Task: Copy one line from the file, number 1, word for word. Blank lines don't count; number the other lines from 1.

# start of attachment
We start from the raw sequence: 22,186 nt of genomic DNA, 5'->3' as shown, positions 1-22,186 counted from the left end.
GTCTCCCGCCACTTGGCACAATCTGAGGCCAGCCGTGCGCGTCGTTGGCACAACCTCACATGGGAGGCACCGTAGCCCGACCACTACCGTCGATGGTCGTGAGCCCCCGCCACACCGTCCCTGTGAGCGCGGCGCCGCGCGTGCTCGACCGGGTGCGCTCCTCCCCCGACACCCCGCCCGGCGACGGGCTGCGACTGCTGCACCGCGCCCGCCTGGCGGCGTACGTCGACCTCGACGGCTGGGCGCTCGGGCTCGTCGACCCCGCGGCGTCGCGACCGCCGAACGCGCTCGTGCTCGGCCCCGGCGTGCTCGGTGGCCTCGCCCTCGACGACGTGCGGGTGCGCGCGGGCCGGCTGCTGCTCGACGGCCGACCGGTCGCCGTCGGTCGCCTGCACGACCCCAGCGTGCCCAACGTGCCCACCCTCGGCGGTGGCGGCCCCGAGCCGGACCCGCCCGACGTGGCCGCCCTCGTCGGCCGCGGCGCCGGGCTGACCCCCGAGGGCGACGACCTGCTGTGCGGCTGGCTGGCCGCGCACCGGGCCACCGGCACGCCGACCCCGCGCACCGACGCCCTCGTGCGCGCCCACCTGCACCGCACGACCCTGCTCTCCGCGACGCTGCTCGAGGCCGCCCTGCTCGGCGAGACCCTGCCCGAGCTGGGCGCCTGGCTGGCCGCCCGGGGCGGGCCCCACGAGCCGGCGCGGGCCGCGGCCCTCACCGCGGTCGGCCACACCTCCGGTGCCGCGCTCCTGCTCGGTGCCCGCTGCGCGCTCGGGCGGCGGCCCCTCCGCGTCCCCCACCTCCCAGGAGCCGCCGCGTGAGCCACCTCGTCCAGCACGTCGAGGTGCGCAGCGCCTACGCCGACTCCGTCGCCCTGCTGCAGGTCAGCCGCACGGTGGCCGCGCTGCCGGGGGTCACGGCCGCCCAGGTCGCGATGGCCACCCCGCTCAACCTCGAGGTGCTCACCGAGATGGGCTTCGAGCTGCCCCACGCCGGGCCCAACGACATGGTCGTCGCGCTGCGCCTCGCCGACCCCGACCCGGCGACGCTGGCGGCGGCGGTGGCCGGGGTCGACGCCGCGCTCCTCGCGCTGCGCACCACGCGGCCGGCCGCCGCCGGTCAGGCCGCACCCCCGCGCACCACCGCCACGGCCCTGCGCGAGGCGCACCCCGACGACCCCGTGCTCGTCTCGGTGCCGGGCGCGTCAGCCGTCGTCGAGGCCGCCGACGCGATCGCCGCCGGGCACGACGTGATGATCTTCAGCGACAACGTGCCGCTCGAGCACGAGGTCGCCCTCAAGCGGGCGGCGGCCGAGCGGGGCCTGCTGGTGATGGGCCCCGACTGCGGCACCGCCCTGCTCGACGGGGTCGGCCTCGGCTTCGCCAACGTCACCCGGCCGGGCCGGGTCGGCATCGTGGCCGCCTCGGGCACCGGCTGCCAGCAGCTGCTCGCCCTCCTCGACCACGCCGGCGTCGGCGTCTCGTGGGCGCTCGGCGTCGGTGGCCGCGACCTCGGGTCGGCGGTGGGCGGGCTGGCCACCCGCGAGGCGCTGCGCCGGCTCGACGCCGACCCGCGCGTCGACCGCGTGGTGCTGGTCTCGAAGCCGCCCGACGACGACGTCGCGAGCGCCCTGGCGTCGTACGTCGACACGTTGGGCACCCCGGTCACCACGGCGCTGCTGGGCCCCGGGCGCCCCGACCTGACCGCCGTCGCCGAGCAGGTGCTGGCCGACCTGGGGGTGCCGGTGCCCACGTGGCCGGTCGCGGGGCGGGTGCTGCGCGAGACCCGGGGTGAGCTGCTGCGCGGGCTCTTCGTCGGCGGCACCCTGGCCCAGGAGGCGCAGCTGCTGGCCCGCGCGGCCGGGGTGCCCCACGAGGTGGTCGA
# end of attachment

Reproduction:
We start from the raw sequence: 22,186 nt of genomic DNA, 5'->3' as shown, positions 1-22,186 counted from the left end.